COPD

copdWhat is COPD?

Chronic Obstructive Pulmonary Disease (COPD) is a progressive disease that keeps your lungs from functioning normally. It is characterized by a gradual loss of lung function. The airways in your lungs are blocked, and breathing takes more effort. You may have started to limit your activities due to shortness of breath. With a proper diagnosis and treatment, you may become more independent and start feeling better.

COPD includes chronic bronchitis, emphysema, and chronic asthma or some combination of these conditions. It is usually the result of smoking or exposure to secondhand smoke and occupational dusts.

There is no cure for COPD. But with proper treatment, education and disease management, you can learn to maintain an active lifestyle.

Currently in the United States, more than 36.1 million adults are afflicted with COPD, a slowly progressive disease that typically becomes symptomatic in 50 to 60 year old adults. COPD limits the flow of air in and out of the lungs, restricting oxygen intake and contributing to a build up of carbon dioxide in the body.

There’s a great need for pulmonary rehabilitation in Franklin County. According to the 2002 Franklin County Health Assessment, 15.7% (168,229) of Franklin County adults report having been diagnosed with chronic lung disease. This is more than double the national average of 6.4%. COPD is the third leading cause of death in Franklin County, after heart disease and cancer.

The American Lung Association of Ohio estimates that 110,719 adults in Franklin County (10% of the county’s population) have COPD. Given the high rate of smoking in adults in Ohio and the increasing mortality rate, it is evident that COPD is a serious problem.

While COPD affects approximately 20% of the U.S. adult population, a study conducted in 2000 by the Centers for Disease Control and Prevention found that only about 10 million (63%) American adults afflicted with COPD were under a physician’s care. This means that over 6 million people suffer with the disease without proper medical care or access to rehabilitation services.

Medical costs for treating COPD are staggering. Non-asthma COPD in the United States annually accounts for 16,367,000 office visits and 500,000 hospitalizations. About two-thirds of the costs of treating patients with COPD are incurred in the hospital. Annual cost to the nation for COPD is approximately $32.1 billion, including healthcare expenditures of $18 billion and indirect costs of $14.1 billion. While these statistics demonstrate the current prevalence, severity and expense of COPD, the incidence and concurrent expenses of this disease are expected to climb even higher as Americans age.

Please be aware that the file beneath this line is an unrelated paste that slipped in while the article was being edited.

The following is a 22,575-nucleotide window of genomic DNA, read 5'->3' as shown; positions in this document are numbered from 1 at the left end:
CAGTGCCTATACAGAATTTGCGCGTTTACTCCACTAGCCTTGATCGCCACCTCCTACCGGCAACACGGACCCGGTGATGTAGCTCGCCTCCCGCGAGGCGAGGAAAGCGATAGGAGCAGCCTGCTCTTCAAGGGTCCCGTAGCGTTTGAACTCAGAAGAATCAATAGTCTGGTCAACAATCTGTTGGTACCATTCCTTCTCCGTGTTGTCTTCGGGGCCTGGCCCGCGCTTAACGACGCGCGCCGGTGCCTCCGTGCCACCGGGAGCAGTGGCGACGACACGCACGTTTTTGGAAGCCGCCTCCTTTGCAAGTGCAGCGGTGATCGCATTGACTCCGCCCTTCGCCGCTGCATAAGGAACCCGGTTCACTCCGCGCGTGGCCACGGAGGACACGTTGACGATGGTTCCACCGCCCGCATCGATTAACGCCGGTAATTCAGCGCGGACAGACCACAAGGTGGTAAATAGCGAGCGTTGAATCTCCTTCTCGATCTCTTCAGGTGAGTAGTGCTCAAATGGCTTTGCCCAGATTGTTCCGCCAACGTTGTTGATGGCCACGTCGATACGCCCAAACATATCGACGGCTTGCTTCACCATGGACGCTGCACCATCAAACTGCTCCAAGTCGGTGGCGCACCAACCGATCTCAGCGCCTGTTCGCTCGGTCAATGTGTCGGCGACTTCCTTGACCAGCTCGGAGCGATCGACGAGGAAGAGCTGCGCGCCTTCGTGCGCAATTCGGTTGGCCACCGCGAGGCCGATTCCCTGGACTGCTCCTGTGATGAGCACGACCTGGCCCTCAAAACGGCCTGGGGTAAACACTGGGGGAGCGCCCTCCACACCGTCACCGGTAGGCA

These statistics do not reflect social and financial expenses incurred by those adults who are undiagnosed and not under a physician’s care. Nor does this data reflect and quantify the decrease in quality of life for those individuals with COPD as the disease progresses. A recent American Lung Association survey revealed that half of all COPD patients (51%) say their condition limits their ability to work. It also limits them in normal physical exertion (70%), household chores (56%), social activities (53%), sleeping (50%) and family activities (46%).

The most common forms of COPD are emphysema and chronic bronchitis, which affect over 500,000 individuals in Ohio. Tobacco use is to blame in over 85% of lung disease cases. Ohio had the third highest cigarette-smoking rate, 27.6% for adults, among all 50 states in 1999. The prevalence of current smokers in Franklin County is 21.7% (232,521 persons).

Sources:

Ohio Behavior Risk Factor Surveillance System, 1999, Ohio Department of Health

2002 Franklin County Health Survey, Professional Research Consultants

Chronic Obstructive Pulmonary Disease. U.S. Department of Health and Human Services: National Institutes of Health, National Heart, Lung, and Blood Institute. Bethesda: Publication No. 03-5220, March 2003.

Ibid.
Total population for Franklin County = 1,071,524. US Census Bureau, 2000.
Estimated Prevalence of Lung Disease. American Lung Association of Ohio Report, May 2002.
Chronic Obstructive Pulmonary Disease Surveillance—United States, 1979-2000. CDC; August 2002.
American Lung Association Fact Sheet: Chronic Obstructive Pulmonary Disease. October 2003.

All statistics in this paragraph from: The National Lung Health Education Program. Strategies in preserving lung health and preventing COPD and associated diseases. Chest 1998; 113, 123S-163S.

American Lung Association Fact Sheet: Chronic Obstructive Pulmonary Disease. October 2003.

Figured from US Census 2000 data.

COPD Information Brochure
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